2
$\begingroup$

By a graph, I mean an undirected multigraph, possibly with some loops.

A graph H is said to be a subdivision of a graph G if H is obtained from G by subdividing some of the edges, that is, replacing the edges by paths having at most their endvertices in common.

Given a graph G, we may construct a topological space R(G), the realization of the graph, from the combinatorial data that G has. Two graphs are said to be homeomorphic to each other if their realizations are homeomorphic as topological spaces.

[Question] Is it true that "Two graphs are homeomorphic iff they have isomorphic subdivisions"?

Intuitively, a graph is homeomorphic to any of its subdivisions (I believe that this is 'geometrically' obvious, but not quite sure how to state and prove this in a rigorous manner), so if two graphs have isomorphic subdivisions, they must be homeomorphic.

But what about the converse? If two graphs are homeomorphic, then does it follow that they have isomorphic subdivisions? This looks like a very hard problem to me, and I'm not even sure why this has to be the case. Maybe one has to assume that given graphs admit piecewise-linear realizations and look for a common pieceswise-linear structure... but I'm not sure.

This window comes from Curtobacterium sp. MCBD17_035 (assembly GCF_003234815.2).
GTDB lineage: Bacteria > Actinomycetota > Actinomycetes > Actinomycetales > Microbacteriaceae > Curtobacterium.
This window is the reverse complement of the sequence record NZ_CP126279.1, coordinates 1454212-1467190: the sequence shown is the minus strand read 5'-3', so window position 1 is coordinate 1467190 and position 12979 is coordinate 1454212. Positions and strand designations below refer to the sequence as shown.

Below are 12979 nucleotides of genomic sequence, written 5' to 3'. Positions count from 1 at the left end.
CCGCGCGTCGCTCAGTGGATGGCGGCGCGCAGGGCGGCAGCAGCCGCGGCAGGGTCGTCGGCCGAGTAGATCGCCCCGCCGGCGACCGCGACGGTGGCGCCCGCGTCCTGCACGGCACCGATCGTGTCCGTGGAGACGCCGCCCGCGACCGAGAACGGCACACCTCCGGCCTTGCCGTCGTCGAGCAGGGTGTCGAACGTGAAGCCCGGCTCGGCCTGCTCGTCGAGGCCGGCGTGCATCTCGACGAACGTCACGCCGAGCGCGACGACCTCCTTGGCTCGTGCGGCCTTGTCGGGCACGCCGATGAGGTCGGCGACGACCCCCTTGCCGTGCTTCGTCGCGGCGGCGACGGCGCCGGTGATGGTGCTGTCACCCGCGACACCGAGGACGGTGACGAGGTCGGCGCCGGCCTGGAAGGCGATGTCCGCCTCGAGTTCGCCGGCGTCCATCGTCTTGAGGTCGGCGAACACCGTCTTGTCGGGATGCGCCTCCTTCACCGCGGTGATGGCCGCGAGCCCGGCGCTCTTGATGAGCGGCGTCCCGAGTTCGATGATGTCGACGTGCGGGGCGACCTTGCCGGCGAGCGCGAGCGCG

Is it true that "Two graphs are homeomorphic iff they have isomorphic subdivisions"?

Any advice or reference dealing with this problem is welcome.

$\endgroup$
  • 1
    $\begingroup$ Since every graph is a subdivision of a graph with no vertices of degree $2,$ it's enough to prove: if $G,H$ are homeomorphic graphs with no vertices of degree $2,$ then they are isomorphic. Note that, for graphs with no vertices of degree $2,$ a homeomorphism must map vertices to vertices and edges to edges. $\endgroup$ – bof Jun 1 '17 at 23:49
3
$\begingroup$

Let $G,H$ be graphs such that there exists a homeomorphism $f:|G| \to |H|$ between their topological realizations. We obtain of a subdivision $G'$ of $G$ by subdividing an edge if $f^{-1}(v)$ belongs to that edge for some vertex $v$ of $H$. Similarly, we obtain a subdivision $H'$ of $H$ by subdividing an edge if $f(v)$ belongs to that edge for some vertex $v$ of $G$. Our $f$ above then provides a bijection between the vertex set of $G'$ and that of $H'$. Moreover, if $v,v'$ are two adjacent vertices in $G'$, then we have a corresponding topological edge connecting them in $|G'|$, and this corresponds to a topological edge connecting $f(v),f(v')$ in $|H'|$ through the chain of homeomorphisms $$|G'| \cong |G| \cong |H| \cong |H'|.$$ Therefore $G'$,$H'$ are isomorphic subdivisions of $G,H$.

$\endgroup$

Your Answer

By clicking “Post Your Answer”, you agree to our terms of service, privacy policy and cookie policy

Not the answer you're looking for? Browse other questions tagged or ask your own question.